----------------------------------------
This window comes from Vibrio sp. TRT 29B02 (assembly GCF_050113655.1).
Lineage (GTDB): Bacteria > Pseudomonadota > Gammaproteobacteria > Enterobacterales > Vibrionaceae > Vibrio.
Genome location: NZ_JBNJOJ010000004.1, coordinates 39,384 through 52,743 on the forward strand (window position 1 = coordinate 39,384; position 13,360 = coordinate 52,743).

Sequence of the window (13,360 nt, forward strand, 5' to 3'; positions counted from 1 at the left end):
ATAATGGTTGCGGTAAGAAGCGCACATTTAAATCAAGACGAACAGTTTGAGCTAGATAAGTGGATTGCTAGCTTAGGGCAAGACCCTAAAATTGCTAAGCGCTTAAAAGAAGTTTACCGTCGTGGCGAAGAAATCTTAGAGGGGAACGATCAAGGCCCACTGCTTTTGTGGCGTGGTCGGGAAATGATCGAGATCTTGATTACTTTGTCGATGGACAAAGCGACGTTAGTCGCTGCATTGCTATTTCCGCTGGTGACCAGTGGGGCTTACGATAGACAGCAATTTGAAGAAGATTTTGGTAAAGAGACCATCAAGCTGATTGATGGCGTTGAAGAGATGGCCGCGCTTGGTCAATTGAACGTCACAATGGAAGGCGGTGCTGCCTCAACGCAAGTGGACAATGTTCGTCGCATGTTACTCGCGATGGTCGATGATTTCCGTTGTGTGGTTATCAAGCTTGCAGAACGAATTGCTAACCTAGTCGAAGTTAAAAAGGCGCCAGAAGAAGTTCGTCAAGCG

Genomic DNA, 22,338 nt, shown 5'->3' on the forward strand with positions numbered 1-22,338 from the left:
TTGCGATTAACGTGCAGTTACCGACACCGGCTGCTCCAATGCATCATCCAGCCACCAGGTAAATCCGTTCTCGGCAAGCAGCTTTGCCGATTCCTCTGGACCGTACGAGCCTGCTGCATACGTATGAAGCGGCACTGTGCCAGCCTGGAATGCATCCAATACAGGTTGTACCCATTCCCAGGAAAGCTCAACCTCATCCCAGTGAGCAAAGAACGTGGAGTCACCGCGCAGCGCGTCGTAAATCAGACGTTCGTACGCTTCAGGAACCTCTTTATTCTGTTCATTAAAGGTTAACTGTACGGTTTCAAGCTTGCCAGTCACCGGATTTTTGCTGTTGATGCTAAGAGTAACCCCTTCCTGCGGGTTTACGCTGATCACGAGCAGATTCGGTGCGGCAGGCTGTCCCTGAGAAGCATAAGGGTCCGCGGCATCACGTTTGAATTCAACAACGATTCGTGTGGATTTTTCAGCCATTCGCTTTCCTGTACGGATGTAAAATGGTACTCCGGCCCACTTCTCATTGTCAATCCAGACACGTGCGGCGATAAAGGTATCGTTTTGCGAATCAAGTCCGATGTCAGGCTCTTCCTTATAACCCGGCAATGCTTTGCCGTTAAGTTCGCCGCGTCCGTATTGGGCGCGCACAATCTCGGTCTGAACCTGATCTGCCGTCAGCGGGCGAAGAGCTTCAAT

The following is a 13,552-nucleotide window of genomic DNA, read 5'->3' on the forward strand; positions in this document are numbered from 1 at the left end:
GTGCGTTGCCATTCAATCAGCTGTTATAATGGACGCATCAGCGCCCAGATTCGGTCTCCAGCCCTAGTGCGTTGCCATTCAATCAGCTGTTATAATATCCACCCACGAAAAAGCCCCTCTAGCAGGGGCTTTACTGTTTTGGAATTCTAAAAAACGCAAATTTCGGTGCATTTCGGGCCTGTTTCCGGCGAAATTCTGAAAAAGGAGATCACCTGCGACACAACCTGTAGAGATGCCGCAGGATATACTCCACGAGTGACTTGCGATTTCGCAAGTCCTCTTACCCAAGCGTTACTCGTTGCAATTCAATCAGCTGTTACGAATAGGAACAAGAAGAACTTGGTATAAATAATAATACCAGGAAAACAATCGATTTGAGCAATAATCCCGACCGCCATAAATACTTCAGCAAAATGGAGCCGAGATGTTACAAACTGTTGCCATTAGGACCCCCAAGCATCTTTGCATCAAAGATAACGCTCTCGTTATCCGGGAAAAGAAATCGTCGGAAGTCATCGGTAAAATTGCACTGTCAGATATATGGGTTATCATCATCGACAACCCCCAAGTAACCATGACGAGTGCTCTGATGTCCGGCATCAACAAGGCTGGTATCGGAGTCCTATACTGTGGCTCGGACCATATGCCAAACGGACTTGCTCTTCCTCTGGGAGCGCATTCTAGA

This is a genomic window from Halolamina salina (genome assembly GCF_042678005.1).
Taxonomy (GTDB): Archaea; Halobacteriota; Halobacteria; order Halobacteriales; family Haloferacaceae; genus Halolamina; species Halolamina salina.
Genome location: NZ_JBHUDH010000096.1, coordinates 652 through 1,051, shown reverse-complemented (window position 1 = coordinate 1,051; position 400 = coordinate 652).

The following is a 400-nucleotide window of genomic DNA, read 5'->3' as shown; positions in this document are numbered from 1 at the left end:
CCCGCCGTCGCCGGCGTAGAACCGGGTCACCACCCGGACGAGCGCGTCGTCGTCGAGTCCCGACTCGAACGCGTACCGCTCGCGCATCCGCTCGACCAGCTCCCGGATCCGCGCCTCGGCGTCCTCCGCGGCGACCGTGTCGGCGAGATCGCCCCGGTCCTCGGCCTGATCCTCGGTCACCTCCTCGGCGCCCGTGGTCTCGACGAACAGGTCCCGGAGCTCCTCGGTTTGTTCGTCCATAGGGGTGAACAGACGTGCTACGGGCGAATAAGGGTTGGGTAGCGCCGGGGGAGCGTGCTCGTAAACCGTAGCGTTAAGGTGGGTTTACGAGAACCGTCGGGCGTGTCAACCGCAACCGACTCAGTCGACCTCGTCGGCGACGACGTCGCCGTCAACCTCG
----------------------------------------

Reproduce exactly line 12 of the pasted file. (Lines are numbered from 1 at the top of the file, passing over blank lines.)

Genome location: NZ_JBHUDH010000096.1, coordinates 652 through 1,051, shown reverse-complemented (window position 1 = coordinate 1,051; position 400 = coordinate 652).